Jody Albright comes from a musical family. Her father was a minister, so she grew up singing in the church as well as at home. These days, you’re likely to find her at the Discover Jazz Festival, First Night, or at the Hinesburgh Public House where she will be performing on Sunday, March 22 with George Voland from 5-8pm.
In high school Albright joined a rock band with her friends. Although the band didn’t last, she has stayed in touch with her bandmates and is thrilled they are all still playing music. Albright soon discovered dance but found she didn’t have enough time for both art forms. Her first love won out and in the 1980s she was in an a cappella band called Chapped Lips which was part of the Vermont Arts Council. Chapped Lips opened for nationally recognized acts like the Persuasions and Taj Mahal. Later she joined her brother Stephen in a rock band while working at her sister’s vintage clothing store in Burlington.
Albright’s first attempt at college was a short lived stint as a dance major at U Mass/Amherst. After a six year break, she finished a degree in music and dance at Burlington College and began to teach voice privately and at the college. In search of more education, she got a Master’s Degree in music from the New England Conservatory in Boston. Since then, Albright has performed solo and with a number of different pianists and groups including Pine Street Jazz. “There’s such an interplay with the musicians,” she said. “It’s not the diva thing as much in the jazz world but a conversation with the group.”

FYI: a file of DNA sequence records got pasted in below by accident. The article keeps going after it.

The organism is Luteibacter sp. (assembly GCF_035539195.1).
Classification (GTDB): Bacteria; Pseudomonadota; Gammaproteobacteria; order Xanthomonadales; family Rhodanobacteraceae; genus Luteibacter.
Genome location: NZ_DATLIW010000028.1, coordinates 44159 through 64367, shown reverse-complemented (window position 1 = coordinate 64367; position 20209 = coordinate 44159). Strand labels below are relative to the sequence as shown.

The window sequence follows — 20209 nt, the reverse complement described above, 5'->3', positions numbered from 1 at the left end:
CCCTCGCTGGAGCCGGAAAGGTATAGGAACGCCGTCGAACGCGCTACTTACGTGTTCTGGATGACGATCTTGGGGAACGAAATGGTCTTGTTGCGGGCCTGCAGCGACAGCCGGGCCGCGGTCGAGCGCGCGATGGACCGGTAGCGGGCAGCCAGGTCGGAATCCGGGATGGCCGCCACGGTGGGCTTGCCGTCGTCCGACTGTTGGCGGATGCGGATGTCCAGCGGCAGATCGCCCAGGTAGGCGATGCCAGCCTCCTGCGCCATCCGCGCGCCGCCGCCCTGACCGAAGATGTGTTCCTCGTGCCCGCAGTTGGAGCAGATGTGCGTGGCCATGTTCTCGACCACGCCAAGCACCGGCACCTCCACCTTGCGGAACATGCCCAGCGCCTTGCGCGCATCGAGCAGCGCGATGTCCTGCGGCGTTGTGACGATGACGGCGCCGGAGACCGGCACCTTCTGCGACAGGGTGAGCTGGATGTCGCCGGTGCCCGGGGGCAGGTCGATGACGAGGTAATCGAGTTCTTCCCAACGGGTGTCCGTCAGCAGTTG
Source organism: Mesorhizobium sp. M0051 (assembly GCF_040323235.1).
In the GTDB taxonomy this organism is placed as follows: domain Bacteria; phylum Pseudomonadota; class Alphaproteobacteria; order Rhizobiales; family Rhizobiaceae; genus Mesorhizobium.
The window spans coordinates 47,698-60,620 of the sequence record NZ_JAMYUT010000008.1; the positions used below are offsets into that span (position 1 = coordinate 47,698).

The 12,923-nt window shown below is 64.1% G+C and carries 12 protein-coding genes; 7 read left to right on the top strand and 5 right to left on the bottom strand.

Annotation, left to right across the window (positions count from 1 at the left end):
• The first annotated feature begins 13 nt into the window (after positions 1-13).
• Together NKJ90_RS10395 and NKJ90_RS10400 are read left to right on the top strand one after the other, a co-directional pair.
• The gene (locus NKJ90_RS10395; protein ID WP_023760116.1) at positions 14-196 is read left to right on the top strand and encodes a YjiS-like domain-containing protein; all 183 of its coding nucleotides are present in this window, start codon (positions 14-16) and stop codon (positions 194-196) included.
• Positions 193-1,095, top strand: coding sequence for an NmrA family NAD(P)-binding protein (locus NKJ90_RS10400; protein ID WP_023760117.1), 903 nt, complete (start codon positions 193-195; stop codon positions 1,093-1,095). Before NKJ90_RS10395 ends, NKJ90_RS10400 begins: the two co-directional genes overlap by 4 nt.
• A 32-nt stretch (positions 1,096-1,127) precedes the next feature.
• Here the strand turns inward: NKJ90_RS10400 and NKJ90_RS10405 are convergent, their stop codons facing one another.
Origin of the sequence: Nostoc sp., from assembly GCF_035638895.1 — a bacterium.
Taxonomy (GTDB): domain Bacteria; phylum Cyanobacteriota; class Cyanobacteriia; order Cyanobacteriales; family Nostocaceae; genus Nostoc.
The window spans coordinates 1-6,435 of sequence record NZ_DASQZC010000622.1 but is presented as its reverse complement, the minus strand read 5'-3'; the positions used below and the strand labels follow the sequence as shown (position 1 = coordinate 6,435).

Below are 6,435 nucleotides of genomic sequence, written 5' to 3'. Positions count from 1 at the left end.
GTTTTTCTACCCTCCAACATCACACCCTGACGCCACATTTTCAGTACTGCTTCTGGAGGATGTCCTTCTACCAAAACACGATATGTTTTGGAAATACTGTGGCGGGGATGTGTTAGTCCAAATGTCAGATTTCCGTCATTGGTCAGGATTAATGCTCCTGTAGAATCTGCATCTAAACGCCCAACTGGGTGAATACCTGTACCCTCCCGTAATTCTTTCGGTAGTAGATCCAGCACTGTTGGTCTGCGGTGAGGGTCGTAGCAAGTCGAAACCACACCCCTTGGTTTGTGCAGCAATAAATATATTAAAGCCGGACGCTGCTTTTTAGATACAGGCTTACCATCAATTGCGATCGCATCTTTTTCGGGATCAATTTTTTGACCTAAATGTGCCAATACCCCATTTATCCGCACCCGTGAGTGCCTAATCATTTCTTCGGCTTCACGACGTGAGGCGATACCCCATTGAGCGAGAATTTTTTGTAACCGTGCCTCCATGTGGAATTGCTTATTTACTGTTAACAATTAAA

Although she professes to love all music, Albright’s favorite genre is jazz. She has done singer/songwriter work and continues to love rhythm and blues, rock, and pop but the music of jazz trios and quartets and artists like Chet Baker and Carmen McCrae is where her main interest lies. “The reason I love jazz so much,” she said “is the older songs which just captivate me because they are so melodic. There is also the opportunity to improvise and make something your own; play with it and change it. It’s more freeing than any other genre.”
Albright has always had to juggle her music around her full-time jobs. After years of teaching, she’s currently an advisor at the Community College of Vermont in Winooski, working primarily with high school students taking college courses. Thanks to her full-time work, Albright didn’t have the opportunity to release her first CD, An Intimate Evening, until 2013. Another late addition to her life is her husband, Larry Parker who she married in 2011. Parker, a music lover, makes sure that Albright has time for her passion. “It’s challenging to keep music in my life,” she said “but he points out how important it is and he’s a huge supporter, as well as being my roadie.”
Another inspiration for Albright is her Hinesburg home behind Lantman’s. “I love that the land behind our condo is conserved thanks to the Russell family,” she said. “There are incredible trails and they sugar with horses and buckets. You feel like you’re in another world and I like the small town feeling of that.”